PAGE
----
studio

What to Do Before Going to Record Your Independent Album

By Cliff Goldmacher

When it comes to recording a CD project where you’re the artist, you’ve got a lot of big decisions to make that will ultimately influence the way your project sounds.  In other words, the more you do to prepare yourself before the record light comes on, the more enjoyable the process and the product will be.

Pre-Production
Pre production is everything that you should be taking care of prior to the first time you actually record something in the studio. This includes song selection, arrangement ideas, voice lessons, scheduling session musicians, finding a recording studio/engineer and even starting the process of finding a graphic artist for the CD artwork as well as a duplication house to mass produce your finished master.  This can be a daunting amount of work especially if you’re new to the game, however there is someone you can turn to who can help make this process much more effective and significantly simpler…

The Producer
If you’re wondering whether or not a producer is a good idea for your project, then it’s important to understand what a producer brings to the table.  In a word, it’s experience. Let’s assume the upcoming project is your first, second or even third independently released CD.  This means that your studio experience is comparatively limited next to a producer who has often done dozens of projects. In other words, a producer has spent significant time becoming an expert at something that’s still relatively new to you. With this production experience comes a variety of skills that the producer will use to help you end up with a polished, professional-sounding project.

This skill set typically includes everything from knowledge of the craft of songwriting (useful in song selection and improvement), relationships with session musicians (which often includes the ability to play instruments at a very high level themselves), the communication skills to explain to the musicians what the overall “vision” of the project is, knowledge (or ownership) of a good recording studio and, last but not least, the ability to work with you as a vocalist/instrumentalist to help you bring out your best performances in the studio.  Finally, the perspective that a producer brings to a project can be extremely useful as it’s often difficult to make clear judgements about your own vocal/instrumental tracks.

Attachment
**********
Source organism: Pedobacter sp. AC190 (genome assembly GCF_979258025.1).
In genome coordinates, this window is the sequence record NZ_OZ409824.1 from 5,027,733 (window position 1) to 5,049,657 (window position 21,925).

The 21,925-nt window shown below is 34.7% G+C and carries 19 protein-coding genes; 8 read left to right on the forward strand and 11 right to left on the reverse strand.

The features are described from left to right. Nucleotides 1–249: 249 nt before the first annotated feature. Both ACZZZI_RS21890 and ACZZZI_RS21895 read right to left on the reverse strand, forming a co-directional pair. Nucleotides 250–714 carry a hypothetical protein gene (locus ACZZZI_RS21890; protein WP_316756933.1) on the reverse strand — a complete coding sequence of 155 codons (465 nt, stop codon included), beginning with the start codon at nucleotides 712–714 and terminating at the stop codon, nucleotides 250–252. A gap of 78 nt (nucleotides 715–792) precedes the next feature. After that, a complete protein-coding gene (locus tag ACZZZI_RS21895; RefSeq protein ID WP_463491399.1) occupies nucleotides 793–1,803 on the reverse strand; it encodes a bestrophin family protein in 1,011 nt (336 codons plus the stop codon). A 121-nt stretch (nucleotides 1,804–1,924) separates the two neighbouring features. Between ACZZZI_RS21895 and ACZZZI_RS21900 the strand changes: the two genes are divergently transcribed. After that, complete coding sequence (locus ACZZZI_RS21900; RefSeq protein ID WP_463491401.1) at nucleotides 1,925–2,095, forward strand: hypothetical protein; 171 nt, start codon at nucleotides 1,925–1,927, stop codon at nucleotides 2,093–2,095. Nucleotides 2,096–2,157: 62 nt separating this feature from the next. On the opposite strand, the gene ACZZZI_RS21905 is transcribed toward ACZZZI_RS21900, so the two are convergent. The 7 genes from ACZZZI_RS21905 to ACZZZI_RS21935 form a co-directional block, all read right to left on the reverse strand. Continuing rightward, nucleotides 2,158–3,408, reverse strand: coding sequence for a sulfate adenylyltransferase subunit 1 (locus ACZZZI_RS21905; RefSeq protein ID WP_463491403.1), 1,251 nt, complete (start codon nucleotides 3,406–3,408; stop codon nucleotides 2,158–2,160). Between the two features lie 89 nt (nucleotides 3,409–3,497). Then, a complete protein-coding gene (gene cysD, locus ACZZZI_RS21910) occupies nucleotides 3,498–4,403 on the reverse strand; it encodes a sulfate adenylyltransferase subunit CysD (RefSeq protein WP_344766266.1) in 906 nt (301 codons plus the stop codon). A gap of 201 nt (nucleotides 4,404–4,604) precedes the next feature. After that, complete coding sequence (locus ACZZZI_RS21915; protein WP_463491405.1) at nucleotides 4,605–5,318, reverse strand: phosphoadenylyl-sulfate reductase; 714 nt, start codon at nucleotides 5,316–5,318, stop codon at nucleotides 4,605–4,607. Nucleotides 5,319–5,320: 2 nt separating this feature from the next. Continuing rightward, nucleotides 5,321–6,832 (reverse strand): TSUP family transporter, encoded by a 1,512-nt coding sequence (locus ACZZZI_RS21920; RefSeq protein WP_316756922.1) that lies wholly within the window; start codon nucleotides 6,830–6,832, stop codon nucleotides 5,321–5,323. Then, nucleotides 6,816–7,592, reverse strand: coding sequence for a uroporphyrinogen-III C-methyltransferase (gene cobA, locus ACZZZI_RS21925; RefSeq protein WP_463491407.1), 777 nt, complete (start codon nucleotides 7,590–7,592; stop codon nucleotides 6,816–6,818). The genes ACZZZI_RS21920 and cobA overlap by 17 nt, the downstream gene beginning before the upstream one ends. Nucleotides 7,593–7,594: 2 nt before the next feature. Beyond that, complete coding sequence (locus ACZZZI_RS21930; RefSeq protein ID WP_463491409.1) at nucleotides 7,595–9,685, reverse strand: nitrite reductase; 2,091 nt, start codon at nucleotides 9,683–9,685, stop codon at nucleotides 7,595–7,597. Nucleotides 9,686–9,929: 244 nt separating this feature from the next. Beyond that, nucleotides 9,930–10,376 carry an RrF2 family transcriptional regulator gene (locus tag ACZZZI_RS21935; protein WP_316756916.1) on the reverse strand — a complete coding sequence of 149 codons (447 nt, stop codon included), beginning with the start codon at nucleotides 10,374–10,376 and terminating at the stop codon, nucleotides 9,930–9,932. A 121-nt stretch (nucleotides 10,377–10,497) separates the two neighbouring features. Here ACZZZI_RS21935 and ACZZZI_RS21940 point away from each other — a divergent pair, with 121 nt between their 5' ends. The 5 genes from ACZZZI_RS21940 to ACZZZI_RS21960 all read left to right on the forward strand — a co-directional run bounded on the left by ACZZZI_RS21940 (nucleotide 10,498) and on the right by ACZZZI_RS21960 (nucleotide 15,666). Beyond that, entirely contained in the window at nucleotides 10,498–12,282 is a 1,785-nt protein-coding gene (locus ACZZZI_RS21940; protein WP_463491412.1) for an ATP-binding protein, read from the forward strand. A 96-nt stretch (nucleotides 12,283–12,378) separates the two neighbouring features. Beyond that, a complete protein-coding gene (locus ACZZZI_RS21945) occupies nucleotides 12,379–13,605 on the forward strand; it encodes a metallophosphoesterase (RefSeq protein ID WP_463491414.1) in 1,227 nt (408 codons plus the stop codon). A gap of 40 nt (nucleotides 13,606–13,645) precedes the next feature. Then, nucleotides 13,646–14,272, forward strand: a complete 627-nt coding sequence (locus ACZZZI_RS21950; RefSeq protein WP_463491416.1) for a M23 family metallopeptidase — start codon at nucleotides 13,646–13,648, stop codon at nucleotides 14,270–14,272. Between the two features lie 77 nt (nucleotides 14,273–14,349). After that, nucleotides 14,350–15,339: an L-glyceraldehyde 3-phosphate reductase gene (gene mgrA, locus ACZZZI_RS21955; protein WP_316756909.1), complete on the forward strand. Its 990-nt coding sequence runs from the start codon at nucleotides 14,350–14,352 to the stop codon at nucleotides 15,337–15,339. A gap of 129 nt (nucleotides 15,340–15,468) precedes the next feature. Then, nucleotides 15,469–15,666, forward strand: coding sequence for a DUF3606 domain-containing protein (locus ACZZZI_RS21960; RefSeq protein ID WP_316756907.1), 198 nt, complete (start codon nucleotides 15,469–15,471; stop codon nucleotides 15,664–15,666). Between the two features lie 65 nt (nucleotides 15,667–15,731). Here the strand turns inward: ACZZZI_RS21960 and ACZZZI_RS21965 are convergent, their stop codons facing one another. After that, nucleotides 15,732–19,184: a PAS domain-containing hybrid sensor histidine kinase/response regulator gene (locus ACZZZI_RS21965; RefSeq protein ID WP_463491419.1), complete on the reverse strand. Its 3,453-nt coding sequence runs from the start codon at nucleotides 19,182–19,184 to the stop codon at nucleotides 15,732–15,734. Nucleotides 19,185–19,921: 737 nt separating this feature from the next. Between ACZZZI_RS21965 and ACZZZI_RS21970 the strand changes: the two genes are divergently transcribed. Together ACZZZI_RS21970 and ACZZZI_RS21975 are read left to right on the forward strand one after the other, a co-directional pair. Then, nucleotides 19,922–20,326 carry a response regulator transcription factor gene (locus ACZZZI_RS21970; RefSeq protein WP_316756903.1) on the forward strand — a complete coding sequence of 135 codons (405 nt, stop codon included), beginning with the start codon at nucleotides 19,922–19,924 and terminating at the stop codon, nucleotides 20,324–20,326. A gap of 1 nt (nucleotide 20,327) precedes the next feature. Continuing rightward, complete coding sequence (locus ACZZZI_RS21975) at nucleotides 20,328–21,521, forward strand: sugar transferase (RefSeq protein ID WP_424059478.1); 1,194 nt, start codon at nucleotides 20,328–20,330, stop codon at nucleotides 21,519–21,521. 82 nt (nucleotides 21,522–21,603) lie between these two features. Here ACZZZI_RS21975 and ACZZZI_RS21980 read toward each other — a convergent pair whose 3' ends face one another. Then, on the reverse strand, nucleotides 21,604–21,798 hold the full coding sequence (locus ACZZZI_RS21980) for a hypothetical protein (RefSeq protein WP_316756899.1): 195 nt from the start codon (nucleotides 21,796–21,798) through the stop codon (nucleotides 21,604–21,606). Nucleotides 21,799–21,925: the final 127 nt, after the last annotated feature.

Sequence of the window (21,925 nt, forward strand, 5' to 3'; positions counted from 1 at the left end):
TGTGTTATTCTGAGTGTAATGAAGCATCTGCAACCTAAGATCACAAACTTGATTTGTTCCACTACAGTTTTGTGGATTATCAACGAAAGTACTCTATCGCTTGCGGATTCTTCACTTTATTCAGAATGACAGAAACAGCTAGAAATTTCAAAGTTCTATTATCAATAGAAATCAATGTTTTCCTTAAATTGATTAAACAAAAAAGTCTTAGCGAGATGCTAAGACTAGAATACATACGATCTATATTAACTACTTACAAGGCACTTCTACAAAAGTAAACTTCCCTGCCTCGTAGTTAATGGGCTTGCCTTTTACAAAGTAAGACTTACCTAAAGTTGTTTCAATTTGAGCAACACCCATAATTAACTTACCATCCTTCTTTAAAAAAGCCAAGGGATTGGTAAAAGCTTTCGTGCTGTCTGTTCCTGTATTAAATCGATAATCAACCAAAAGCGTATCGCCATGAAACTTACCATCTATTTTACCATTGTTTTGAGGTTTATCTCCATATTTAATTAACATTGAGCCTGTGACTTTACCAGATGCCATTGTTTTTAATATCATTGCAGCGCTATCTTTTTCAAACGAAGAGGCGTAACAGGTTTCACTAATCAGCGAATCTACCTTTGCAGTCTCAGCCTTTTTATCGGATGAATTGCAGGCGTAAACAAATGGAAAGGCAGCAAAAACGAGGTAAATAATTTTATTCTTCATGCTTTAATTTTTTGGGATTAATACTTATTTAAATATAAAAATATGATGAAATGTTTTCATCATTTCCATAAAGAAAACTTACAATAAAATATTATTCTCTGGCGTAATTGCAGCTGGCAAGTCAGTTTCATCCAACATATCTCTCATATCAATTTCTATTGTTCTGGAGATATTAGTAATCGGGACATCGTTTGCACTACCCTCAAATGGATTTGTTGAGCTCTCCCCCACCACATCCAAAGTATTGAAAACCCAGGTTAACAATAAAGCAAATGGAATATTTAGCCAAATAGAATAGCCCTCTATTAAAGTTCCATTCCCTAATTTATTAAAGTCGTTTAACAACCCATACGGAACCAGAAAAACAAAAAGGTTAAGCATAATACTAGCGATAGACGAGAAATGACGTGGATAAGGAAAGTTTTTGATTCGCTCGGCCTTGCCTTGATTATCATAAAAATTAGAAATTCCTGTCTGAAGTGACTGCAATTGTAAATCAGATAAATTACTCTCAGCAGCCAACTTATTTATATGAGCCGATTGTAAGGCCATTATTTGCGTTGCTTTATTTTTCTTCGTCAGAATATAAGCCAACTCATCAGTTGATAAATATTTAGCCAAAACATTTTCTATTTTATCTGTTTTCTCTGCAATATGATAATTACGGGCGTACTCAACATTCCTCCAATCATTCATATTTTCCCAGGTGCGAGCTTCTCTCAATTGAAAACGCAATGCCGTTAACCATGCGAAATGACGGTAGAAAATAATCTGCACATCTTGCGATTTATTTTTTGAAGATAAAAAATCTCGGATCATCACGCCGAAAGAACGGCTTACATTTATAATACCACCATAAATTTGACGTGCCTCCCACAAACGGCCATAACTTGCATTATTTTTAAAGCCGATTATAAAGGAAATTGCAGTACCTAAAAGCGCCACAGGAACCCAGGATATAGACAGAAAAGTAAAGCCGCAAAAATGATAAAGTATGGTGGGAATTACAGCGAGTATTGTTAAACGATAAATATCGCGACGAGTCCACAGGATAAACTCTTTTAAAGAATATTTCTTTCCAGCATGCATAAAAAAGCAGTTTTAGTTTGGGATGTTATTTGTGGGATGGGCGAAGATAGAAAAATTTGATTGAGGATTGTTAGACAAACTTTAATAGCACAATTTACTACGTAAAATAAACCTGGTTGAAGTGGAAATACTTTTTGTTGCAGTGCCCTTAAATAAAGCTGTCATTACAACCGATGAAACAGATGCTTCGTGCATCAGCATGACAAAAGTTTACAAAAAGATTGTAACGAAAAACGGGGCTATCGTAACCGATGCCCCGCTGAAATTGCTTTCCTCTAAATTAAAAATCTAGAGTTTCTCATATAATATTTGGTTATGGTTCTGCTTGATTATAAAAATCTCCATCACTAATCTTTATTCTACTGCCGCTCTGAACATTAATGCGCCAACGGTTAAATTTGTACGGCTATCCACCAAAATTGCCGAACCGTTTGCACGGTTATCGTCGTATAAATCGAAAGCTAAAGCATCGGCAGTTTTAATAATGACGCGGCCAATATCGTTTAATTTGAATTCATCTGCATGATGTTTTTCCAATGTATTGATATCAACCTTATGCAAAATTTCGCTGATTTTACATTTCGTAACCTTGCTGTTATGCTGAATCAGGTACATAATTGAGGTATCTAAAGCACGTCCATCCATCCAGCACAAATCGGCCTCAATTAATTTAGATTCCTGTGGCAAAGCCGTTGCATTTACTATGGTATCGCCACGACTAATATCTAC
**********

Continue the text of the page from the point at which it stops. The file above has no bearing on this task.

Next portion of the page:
A question that I get asked often in my workshops is where artists should look to find producers for their indie projects.  There are a variety of sources.  The first is usually word of mouth.  Ask other artists in your music community who produced their CDs and how their experience was.  Also, if you have a CD of an independent artist and you really like the way it sounds, look and see who’s listed as the producer, then contact that artist to get the producer’s information.  If you’re new to a community, you can always ask your performing rights organization (BMI, ASCAP or SESAC). They usually have a list of producers that they recommend.

Finally, although always a bit of a reach if you’re new to the game, you can look at some of your favorite major label CDs and see who’s listed as the producer and then contact those producers as well.  Although it’s unlikely that successful producers will have time in their schedule to work with an indie artist, you never know and the worst they can say is “no.”

The Recording Studio
With the advent of improved recording technology and affordable, high-quality equipment, great recordings can be made almost anywhere.  Recording is no longer the exclusive domain of the big, multi-room complex.  That being said, there are a few things you should consider before choosing a studio for your project.  First and foremost is sound quality.  Ask the studio owner/engineer for a demo of something that’s been recorded in his/her studio.  But you should be more specific still.  Ask that the music on the demo be in the style of the project you’re planning to record.  In other words, if you’re making a country CD, it doesn’t matter if the studio has a great-sounding R&B demo because that doesn’t necessarily translate into a great-sounding country recording.

Secondly, make sure you’re comfortable in the space where you’ll be working.  Although working in a big, beautiful studio can be inspiring for some, it can be intimidating for others.  You’re going to be spending a lot of time in this place, make sure you feel at ease there so that you can relax and deliver great performances.